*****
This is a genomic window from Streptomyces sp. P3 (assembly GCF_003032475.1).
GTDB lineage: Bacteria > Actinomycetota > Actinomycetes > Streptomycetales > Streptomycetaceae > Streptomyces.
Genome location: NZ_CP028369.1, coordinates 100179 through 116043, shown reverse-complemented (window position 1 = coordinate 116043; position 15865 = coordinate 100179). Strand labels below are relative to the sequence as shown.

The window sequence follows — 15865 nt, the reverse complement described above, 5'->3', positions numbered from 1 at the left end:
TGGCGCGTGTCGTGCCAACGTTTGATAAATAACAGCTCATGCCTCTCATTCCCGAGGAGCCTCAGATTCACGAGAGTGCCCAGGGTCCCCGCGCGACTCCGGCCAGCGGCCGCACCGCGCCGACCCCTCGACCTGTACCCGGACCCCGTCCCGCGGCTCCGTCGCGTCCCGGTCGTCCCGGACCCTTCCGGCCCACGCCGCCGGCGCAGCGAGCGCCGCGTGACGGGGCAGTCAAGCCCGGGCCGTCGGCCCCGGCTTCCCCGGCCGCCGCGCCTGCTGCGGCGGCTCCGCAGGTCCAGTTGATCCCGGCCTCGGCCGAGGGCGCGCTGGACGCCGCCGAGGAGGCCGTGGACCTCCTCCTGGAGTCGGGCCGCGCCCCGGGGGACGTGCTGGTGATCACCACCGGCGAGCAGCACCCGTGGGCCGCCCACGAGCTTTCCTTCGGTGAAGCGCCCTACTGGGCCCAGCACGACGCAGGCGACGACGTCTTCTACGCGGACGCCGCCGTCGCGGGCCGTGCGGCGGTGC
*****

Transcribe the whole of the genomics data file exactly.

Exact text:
This is a genomic window from Streptomyces sp. P3 (assembly GCF_003032475.1).
GTDB lineage: Bacteria > Actinomycetota > Actinomycetes > Streptomycetales > Streptomycetaceae > Streptomyces.
Genome location: NZ_CP028369.1, coordinates 100179 through 116043, shown reverse-complemented (window position 1 = coordinate 116043; position 15865 = coordinate 100179). Strand labels below are relative to the sequence as shown.

The window sequence follows — 15865 nt, the reverse complement described above, 5'->3', positions numbered from 1 at the left end:
TGGCGCGTGTCGTGCCAACGTTTGATAAATAACAGCTCATGCCTCTCATTCCCGAGGAGCCTCAGATTCACGAGAGTGCCCAGGGTCCCCGCGCGACTCCGGCCAGCGGCCGCACCGCGCCGACCCCTCGACCTGTACCCGGACCCCGTCCCGCGGCTCCGTCGCGTCCCGGTCGTCCCGGACCCTTCCGGCCCACGCCGCCGGCGCAGCGAGCGCCGCGTGACGGGGCAGTCAAGCCCGGGCCGTCGGCCCCGGCTTCCCCGGCCGCCGCGCCTGCTGCGGCGGCTCCGCAGGTCCAGTTGATCCCGGCCTCGGCCGAGGGCGCGCTGGACGCCGCCGAGGAGGCCGTGGACCTCCTCCTGGAGTCGGGCCGCGCCCCGGGGGACGTGCTGGTGATCACCACCGGCGAGCAGCACCCGTGGGCCGCCCACGAGCTTTCCTTCGGTGAAGCGCCCTACTGGGCCCAGCACGACGCAGGCGACGACGTCTTCTACGCGGACGCCGCCGTCGCGGGCCGTGCGGCGGTGC